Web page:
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5 reasons you should use Phoenix instead of Rails in your next project

Elvio Vicosa
Nov 23, 2017 · 5 min read

Whenever I started a new project in the past, Rails was my standard tool to go with. Having been using it for almost a decade, it was the perfect tool to get something done, in the most efficient and productive way.

I have to confess that for many times I tried to use something different. I played with Erlang, go and node.js, but none of them gave me the “developer happiness” experience I was used to get from Rails.

When I started building Statictastic (a SaaS application for static site hosting, publishing and content management for teams), I used Phoenix to build its MVP and compared how Rails development speed.

Sticking to Rails meant I was compromising performance, since most of the technologies I mentioned above performed better than Rails; that wasn’t a problem at all, the “developer happiness” was more important than performance for me.

Two years ago I stumbled upon Phoenix, a web framework written in Elixir. I was able to develop a web application in a similar way I was used to develop using Rails, but with a “tiny” difference: Phoenix was fast, way faster than Rails.

After having used it in a few projects, where some of them were complete migrations of Rails projects to Phoenix, it quickly became my default tool to build web applications, putting Rails in the second position.

This post is about the 5 reasons that made me switch and why you should consider using Phoenix instead of Rails in your next project.

1. Common concepts

  • The directory structure
  • The naming conventions
  • The database migrations
  • The use of dependencies
  • The ActiveRecord features
  • The ERb templates
  • The form helpers
  • The built-in support for testing

Those things are directly connected to the “developer happiness” effect that Rails has in developers. Why should you consider using another framework that doesn’t offer the things that you are used?

Well, the good news is that Phoenix not only provides the features to all those topics, but it also makes it simple to Rails developers to understand. Let’s compare some of the features:


get '/books', to: 'books#index'
get '/books/:id', to: 'books#show'


get "/books", BookController, :index
get "/books/:id", BookController, :show


class CreateBooks < ActiveRecord::Migration[5.0]
def change
create_table :books do |t|
t.string :title
t.text :description
t.decimal :price
t.string :image_url


defmodule Storex.Repo.Migrations.CreateStoreBooks do
use Ecto.Migration
def change do
create table(:store_books) do
add :title, :string
add :description, :text
add :price, :decimal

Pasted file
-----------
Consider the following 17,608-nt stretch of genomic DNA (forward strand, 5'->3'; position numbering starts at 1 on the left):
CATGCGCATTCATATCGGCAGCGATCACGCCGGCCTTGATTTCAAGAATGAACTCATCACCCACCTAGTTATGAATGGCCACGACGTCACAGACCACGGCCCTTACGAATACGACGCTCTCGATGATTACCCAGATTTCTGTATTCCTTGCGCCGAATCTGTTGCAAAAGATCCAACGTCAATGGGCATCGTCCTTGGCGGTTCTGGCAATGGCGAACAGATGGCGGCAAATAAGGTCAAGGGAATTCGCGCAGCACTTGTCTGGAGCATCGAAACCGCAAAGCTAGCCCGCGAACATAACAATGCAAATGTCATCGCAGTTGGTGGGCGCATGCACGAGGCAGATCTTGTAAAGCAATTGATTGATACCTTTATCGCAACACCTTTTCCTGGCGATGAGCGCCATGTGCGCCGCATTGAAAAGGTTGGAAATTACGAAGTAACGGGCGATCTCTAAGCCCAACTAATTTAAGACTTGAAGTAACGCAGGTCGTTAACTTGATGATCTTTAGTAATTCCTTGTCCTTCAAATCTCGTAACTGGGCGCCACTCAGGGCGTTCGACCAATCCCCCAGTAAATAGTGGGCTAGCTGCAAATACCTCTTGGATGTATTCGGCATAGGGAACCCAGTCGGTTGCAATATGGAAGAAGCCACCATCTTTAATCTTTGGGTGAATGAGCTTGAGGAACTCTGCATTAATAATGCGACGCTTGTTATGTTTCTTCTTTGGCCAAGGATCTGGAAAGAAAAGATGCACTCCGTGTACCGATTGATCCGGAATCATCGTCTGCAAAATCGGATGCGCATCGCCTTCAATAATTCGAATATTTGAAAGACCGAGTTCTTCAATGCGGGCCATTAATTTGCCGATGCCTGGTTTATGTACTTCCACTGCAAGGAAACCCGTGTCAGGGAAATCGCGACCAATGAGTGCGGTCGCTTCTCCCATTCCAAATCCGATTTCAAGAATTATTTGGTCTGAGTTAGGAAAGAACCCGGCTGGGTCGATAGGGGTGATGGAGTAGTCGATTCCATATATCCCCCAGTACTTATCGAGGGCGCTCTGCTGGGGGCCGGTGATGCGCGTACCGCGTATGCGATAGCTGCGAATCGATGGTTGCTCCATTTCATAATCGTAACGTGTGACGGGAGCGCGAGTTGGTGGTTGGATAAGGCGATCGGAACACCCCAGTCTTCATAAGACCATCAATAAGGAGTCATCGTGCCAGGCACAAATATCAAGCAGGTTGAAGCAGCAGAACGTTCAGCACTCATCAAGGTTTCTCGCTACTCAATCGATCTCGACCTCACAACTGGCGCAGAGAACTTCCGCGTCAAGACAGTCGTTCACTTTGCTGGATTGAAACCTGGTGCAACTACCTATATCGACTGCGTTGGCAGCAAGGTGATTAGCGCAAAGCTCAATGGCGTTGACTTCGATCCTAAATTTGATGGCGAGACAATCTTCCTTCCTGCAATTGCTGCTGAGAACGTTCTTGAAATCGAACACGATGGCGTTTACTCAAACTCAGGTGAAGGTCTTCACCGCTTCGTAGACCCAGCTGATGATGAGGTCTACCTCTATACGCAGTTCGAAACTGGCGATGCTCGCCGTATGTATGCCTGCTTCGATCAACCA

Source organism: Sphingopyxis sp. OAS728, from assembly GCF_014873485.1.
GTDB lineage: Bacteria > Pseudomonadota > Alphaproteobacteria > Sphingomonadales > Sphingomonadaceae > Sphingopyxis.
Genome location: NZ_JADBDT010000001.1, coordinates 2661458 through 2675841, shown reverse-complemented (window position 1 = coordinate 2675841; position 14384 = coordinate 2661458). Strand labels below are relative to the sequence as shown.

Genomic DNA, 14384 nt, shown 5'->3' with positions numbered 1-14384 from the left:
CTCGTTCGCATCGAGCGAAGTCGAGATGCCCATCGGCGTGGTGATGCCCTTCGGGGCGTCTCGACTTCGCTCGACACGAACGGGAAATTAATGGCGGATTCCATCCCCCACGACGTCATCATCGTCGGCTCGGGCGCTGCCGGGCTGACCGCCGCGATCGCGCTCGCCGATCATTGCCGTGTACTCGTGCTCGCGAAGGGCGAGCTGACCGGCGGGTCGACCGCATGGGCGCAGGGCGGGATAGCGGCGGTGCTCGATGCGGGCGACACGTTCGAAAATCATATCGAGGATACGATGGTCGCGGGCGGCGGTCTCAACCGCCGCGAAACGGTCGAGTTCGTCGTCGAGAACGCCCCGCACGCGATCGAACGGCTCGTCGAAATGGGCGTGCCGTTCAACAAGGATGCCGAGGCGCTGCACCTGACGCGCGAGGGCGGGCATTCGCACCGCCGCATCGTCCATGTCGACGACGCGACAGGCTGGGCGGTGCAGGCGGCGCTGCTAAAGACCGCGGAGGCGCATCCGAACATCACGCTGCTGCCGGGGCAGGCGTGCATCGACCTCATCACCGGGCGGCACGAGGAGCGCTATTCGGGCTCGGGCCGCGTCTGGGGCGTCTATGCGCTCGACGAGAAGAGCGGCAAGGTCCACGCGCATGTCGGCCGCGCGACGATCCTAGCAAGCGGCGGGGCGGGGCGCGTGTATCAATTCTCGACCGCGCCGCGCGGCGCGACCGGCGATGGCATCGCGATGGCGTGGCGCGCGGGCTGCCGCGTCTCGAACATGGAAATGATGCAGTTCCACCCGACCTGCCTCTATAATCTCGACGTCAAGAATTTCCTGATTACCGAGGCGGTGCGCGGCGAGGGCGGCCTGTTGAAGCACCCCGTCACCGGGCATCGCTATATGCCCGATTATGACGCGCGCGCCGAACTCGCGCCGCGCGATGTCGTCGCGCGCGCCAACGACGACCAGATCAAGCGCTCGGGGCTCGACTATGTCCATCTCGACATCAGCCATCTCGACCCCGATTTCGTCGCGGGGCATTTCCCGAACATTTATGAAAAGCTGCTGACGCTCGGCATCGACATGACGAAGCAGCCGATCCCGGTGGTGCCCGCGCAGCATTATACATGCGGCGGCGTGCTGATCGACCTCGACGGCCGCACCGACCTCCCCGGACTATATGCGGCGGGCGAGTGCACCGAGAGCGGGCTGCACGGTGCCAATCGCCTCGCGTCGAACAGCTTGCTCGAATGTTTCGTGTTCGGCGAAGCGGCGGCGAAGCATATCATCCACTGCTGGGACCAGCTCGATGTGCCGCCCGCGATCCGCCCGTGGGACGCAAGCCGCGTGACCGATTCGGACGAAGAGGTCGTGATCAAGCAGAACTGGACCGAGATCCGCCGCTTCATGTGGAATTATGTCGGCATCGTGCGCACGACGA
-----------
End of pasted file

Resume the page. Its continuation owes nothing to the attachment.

add :image_url, :string


<section class="book-list">
<ul class="grid">
<% @books.each do |book| do %>
<li class="grid-item">
<div class="book book-small">
<h2 class="book__title"><%= book.title %></h2>
<span class="book__price"><%= book.price %></span>
<% end %>


<section class="book-list">
<ul class="grid">
<%= for book <- @books do %>
<li class="grid-item">
<div class="book book-small">
<h2 class="book__title"><%= book.title %></h2>
<span class="book__price"><%= book.price %></span>
<% end %>

2. Simplicity

...pipeline :browser do
plug :accepts, ["html"]
plug :fetch_session
plug :fetch_flash
plug :protect_from_forgery
plug :put_secure_browser_headers

Although Phoenix generated that code by default, a developer can still understand what happens when a request is performed and where to perform changes to influence the way a request is handled.

The fine balance between clarity and abstraction is present in every component of Phoenix and you will find yourself browsing the framework code to learn more about its features, as also a point of inspiration.

3. Productivity

Phoenix go further on providing developers two types of productivity:

Short term

Long term

4. Fast, really fast!

[info] GET /
[debug] Processing with StorexWeb.PageController.index/2
Parameters: %{}
Pipelines: [:browser]
[info] Sent 200 in 191µs

Yes, that’s correct, you are seeing µs response times.

You can also see the journey that enabled Phoenix to run 2 million clients in a single server:

Pretty neat, hun?

5. Scalable

Phoenix applications are able to adapt themselves to changes in load and available resources. Even under heavy load, a Phoenix application is able to accept and handle more incoming requests, even if that means increasing the response times in order to keep accepting traffic. The same applies to running your Phoenix application in different types of machines (e.g. one with a single core and other with 40 cores), where the Erlang VM makes sure to map the concurrency of your application to the machine parallelism, so that you don’t have to tweak it manually.

Those things are only possible because Phoenix runs on top of the Erlang VM.

Free e-mail course: Migrating from Ruby to Elixir

I created a free e-mail course that covers the following topics:

  • Is Elixir the right choice?
  • How to get the development team up to speed
  • How to start your first Elixir project
  • How to reduce migration risks and delivering a successful project
  • How to get management onboard and promote Elixir inside the company

Visit to get instant access to it.

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